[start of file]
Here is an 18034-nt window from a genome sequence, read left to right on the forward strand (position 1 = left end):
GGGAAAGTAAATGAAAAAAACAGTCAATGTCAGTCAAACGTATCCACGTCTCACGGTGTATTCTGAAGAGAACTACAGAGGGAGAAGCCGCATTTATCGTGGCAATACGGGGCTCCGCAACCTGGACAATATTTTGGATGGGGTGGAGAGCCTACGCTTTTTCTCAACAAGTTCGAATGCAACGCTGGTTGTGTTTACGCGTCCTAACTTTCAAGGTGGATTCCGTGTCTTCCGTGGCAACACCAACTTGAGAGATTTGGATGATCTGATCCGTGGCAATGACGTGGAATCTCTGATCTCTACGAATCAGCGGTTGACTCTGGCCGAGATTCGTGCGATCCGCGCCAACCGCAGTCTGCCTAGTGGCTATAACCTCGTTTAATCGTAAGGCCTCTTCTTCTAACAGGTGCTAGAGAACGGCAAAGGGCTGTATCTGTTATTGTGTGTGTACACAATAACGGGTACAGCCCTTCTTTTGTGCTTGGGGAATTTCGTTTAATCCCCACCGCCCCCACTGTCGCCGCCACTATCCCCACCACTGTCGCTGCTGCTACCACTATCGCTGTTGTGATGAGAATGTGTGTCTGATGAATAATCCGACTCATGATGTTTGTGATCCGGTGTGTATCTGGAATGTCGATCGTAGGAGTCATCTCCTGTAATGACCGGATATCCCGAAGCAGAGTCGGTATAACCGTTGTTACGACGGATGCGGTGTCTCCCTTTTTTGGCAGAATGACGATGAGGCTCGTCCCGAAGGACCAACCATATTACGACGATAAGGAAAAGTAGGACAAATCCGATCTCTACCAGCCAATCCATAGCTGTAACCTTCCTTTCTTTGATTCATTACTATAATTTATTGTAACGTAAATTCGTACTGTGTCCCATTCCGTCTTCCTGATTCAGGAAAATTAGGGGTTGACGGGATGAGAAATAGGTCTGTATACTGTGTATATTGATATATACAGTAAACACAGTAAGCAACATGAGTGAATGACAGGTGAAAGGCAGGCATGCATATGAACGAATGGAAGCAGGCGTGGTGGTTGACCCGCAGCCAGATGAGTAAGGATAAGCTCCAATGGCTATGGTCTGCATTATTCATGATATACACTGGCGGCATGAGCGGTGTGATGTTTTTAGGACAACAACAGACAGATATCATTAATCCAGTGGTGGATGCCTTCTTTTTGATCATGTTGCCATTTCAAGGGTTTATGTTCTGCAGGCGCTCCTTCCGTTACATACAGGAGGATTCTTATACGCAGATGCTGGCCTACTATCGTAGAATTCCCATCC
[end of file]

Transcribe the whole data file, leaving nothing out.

Here is an 18034-nt window from a genome sequence, read left to right on the forward strand (position 1 = left end):
GGGAAAGTAAATGAAAAAAACAGTCAATGTCAGTCAAACGTATCCACGTCTCACGGTGTATTCTGAAGAGAACTACAGAGGGAGAAGCCGCATTTATCGTGGCAATACGGGGCTCCGCAACCTGGACAATATTTTGGATGGGGTGGAGAGCCTACGCTTTTTCTCAACAAGTTCGAATGCAACGCTGGTTGTGTTTACGCGTCCTAACTTTCAAGGTGGATTCCGTGTCTTCCGTGGCAACACCAACTTGAGAGATTTGGATGATCTGATCCGTGGCAATGACGTGGAATCTCTGATCTCTACGAATCAGCGGTTGACTCTGGCCGAGATTCGTGCGATCCGCGCCAACCGCAGTCTGCCTAGTGGCTATAACCTCGTTTAATCGTAAGGCCTCTTCTTCTAACAGGTGCTAGAGAACGGCAAAGGGCTGTATCTGTTATTGTGTGTGTACACAATAACGGGTACAGCCCTTCTTTTGTGCTTGGGGAATTTCGTTTAATCCCCACCGCCCCCACTGTCGCCGCCACTATCCCCACCACTGTCGCTGCTGCTACCACTATCGCTGTTGTGATGAGAATGTGTGTCTGATGAATAATCCGACTCATGATGTTTGTGATCCGGTGTGTATCTGGAATGTCGATCGTAGGAGTCATCTCCTGTAATGACCGGATATCCCGAAGCAGAGTCGGTATAACCGTTGTTACGACGGATGCGGTGTCTCCCTTTTTTGGCAGAATGACGATGAGGCTCGTCCCGAAGGACCAACCATATTACGACGATAAGGAAAAGTAGGACAAATCCGATCTCTACCAGCCAATCCATAGCTGTAACCTTCCTTTCTTTGATTCATTACTATAATTTATTGTAACGTAAATTCGTACTGTGTCCCATTCCGTCTTCCTGATTCAGGAAAATTAGGGGTTGACGGGATGAGAAATAGGTCTGTATACTGTGTATATTGATATATACAGTAAACACAGTAAGCAACATGAGTGAATGACAGGTGAAAGGCAGGCATGCATATGAACGAATGGAAGCAGGCGTGGTGGTTGACCCGCAGCCAGATGAGTAAGGATAAGCTCCAATGGCTATGGTCTGCATTATTCATGATATACACTGGCGGCATGAGCGGTGTGATGTTTTTAGGACAACAACAGACAGATATCATTAATCCAGTGGTGGATGCCTTCTTTTTGATCATGTTGCCATTTCAAGGGTTTATGTTCTGCAGGCGCTCCTTCCGTTACATACAGGAGGATTCTTATACGCAGATGCTGGCCTACTATCGTAGAATTCCCATCC